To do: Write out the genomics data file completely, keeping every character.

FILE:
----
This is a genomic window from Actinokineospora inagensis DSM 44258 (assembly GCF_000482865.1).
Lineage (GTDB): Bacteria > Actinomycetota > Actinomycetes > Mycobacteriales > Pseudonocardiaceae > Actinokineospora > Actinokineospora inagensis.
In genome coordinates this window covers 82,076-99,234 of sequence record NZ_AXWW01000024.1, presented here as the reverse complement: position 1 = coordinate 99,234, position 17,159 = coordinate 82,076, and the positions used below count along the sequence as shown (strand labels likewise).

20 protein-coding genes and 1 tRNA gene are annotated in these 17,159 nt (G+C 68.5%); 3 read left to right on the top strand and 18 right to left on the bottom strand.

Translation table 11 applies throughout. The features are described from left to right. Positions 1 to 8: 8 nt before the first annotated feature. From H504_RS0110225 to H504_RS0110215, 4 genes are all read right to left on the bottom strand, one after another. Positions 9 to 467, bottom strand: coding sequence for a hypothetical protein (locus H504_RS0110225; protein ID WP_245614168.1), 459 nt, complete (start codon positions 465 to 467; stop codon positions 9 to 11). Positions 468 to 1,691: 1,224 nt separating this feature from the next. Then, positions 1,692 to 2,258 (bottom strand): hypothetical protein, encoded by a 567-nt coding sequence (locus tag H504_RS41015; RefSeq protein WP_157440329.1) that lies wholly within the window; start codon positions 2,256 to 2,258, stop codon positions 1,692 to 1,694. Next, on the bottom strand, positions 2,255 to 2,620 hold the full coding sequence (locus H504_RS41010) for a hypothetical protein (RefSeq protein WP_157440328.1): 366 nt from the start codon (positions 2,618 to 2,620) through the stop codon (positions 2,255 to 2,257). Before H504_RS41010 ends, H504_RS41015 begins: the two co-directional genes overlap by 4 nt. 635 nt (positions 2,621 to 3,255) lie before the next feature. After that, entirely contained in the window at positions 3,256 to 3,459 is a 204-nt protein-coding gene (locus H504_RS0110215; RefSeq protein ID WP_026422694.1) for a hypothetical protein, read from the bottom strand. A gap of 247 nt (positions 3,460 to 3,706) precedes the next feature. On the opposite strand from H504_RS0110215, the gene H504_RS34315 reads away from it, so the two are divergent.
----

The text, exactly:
This is a genomic window from Actinokineospora inagensis DSM 44258 (assembly GCF_000482865.1).
Lineage (GTDB): Bacteria > Actinomycetota > Actinomycetes > Mycobacteriales > Pseudonocardiaceae > Actinokineospora > Actinokineospora inagensis.
In genome coordinates this window covers 82,076-99,234 of sequence record NZ_AXWW01000024.1, presented here as the reverse complement: position 1 = coordinate 99,234, position 17,159 = coordinate 82,076, and the positions used below count along the sequence as shown (strand labels likewise).

20 protein-coding genes and 1 tRNA gene are annotated in these 17,159 nt (G+C 68.5%); 3 read left to right on the top strand and 18 right to left on the bottom strand.

Translation table 11 applies throughout. The features are described from left to right. Positions 1 to 8: 8 nt before the first annotated feature. From H504_RS0110225 to H504_RS0110215, 4 genes are all read right to left on the bottom strand, one after another. Positions 9 to 467, bottom strand: coding sequence for a hypothetical protein (locus H504_RS0110225; protein ID WP_245614168.1), 459 nt, complete (start codon positions 465 to 467; stop codon positions 9 to 11). Positions 468 to 1,691: 1,224 nt separating this feature from the next. Then, positions 1,692 to 2,258 (bottom strand): hypothetical protein, encoded by a 567-nt coding sequence (locus tag H504_RS41015; RefSeq protein WP_157440329.1) that lies wholly within the window; start codon positions 2,256 to 2,258, stop codon positions 1,692 to 1,694. Next, on the bottom strand, positions 2,255 to 2,620 hold the full coding sequence (locus H504_RS41010) for a hypothetical protein (RefSeq protein WP_157440328.1): 366 nt from the start codon (positions 2,618 to 2,620) through the stop codon (positions 2,255 to 2,257). Before H504_RS41010 ends, H504_RS41015 begins: the two co-directional genes overlap by 4 nt. 635 nt (positions 2,621 to 3,255) lie before the next feature. After that, entirely contained in the window at positions 3,256 to 3,459 is a 204-nt protein-coding gene (locus H504_RS0110215; RefSeq protein ID WP_026422694.1) for a hypothetical protein, read from the bottom strand. A gap of 247 nt (positions 3,460 to 3,706) precedes the next feature. On the opposite strand from H504_RS0110215, the gene H504_RS34315 reads away from it, so the two are divergent.